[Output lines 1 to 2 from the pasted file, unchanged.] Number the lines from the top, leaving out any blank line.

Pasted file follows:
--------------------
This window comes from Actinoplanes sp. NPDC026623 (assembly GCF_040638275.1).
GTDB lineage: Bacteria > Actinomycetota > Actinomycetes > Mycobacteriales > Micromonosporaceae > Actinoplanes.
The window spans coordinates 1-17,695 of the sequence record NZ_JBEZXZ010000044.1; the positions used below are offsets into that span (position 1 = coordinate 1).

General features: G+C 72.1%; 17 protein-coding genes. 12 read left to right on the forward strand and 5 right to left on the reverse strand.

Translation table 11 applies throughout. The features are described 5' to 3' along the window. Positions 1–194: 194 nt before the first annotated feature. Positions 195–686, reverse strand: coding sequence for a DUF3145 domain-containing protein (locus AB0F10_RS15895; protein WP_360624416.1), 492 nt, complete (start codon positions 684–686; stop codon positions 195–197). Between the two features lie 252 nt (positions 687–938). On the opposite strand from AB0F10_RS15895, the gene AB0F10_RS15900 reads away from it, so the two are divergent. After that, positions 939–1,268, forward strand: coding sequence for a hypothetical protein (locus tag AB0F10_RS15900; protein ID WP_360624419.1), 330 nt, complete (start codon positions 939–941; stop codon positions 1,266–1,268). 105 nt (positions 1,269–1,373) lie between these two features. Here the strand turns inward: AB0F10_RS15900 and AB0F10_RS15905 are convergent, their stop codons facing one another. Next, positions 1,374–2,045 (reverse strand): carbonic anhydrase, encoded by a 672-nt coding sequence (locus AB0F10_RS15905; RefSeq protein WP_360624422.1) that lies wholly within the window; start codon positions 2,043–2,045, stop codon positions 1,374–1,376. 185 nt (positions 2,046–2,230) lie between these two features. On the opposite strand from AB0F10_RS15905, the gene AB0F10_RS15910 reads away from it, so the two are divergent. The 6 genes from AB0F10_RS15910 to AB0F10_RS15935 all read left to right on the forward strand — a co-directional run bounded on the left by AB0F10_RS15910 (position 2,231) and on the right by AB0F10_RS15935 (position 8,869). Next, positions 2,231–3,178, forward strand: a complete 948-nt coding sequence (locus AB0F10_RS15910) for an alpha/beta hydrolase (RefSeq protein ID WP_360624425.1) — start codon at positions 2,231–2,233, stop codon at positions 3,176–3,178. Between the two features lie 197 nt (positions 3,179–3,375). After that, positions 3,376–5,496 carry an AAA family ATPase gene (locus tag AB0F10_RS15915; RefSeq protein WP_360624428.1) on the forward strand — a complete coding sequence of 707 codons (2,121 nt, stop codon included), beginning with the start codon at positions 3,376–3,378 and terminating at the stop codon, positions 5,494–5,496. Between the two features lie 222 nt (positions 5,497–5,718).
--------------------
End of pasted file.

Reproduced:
This window comes from Actinoplanes sp. NPDC026623 (assembly GCF_040638275.1).
GTDB lineage: Bacteria > Actinomycetota > Actinomycetes > Mycobacteriales > Micromonosporaceae > Actinoplanes.